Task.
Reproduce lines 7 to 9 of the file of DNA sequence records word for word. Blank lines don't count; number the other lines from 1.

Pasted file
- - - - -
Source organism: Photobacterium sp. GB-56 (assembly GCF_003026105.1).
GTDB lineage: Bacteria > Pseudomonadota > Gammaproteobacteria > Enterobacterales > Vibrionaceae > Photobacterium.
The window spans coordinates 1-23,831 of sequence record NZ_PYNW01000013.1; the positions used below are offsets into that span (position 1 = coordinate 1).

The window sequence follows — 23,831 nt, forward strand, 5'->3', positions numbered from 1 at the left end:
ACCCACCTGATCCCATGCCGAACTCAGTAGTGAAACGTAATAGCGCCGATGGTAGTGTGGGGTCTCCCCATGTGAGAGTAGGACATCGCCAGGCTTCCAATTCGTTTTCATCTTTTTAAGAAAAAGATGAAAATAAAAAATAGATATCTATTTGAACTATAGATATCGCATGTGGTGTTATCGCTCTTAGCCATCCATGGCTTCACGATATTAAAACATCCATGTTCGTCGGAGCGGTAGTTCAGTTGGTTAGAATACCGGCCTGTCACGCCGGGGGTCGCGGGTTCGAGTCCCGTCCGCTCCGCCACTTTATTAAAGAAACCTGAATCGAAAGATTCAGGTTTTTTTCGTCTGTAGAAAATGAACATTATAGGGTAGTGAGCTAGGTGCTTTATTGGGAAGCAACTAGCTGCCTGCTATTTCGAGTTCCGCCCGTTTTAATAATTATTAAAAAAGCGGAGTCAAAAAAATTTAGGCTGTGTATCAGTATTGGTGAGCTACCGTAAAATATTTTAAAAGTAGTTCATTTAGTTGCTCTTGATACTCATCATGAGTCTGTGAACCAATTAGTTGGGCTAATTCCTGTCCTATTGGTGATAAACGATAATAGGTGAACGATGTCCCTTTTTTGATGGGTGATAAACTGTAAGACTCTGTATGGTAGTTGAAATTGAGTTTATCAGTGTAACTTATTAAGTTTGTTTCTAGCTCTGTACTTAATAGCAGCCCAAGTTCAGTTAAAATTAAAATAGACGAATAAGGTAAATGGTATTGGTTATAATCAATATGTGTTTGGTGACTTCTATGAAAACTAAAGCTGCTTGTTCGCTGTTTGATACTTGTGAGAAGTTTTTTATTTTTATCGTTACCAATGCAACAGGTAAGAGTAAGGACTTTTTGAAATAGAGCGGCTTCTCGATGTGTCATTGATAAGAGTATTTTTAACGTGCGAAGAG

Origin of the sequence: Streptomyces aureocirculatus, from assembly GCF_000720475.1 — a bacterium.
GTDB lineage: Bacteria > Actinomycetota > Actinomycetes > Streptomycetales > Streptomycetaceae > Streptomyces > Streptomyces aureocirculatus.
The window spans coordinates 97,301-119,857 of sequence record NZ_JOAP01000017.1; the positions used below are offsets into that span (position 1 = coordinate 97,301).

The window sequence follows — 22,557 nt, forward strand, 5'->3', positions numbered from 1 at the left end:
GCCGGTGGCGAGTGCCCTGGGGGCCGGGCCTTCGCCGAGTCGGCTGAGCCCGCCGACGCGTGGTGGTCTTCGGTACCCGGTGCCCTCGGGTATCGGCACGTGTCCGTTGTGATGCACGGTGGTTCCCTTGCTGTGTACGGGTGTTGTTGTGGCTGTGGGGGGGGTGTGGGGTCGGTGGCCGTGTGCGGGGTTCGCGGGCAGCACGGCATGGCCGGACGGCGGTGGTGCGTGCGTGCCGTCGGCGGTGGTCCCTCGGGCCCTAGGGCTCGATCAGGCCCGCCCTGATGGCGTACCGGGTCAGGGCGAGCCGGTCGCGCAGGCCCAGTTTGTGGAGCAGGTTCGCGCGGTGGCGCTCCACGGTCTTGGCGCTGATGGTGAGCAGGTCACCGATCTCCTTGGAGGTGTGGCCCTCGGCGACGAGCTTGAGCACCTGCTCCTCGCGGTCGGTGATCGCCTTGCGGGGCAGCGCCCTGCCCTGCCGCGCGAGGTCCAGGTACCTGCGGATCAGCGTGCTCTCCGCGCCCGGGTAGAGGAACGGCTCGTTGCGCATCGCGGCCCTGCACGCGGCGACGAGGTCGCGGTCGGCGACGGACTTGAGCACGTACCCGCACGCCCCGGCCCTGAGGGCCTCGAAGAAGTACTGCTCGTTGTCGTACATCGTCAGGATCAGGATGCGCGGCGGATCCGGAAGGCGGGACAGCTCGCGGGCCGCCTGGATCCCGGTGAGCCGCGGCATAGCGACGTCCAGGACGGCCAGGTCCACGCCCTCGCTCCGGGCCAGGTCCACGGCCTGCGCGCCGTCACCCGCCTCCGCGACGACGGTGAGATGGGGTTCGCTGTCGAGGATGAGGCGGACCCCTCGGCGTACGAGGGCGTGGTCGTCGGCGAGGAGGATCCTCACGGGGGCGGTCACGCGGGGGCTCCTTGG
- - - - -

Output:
GTDB lineage: Bacteria > Actinomycetota > Actinomycetes > Streptomycetales > Streptomycetaceae > Streptomyces > Streptomyces aureocirculatus.
The window spans coordinates 97,301-119,857 of sequence record NZ_JOAP01000017.1; the positions used below are offsets into that span (position 1 = coordinate 97,301).

The window sequence follows — 22,557 nt, forward strand, 5'->3', positions numbered from 1 at the left end: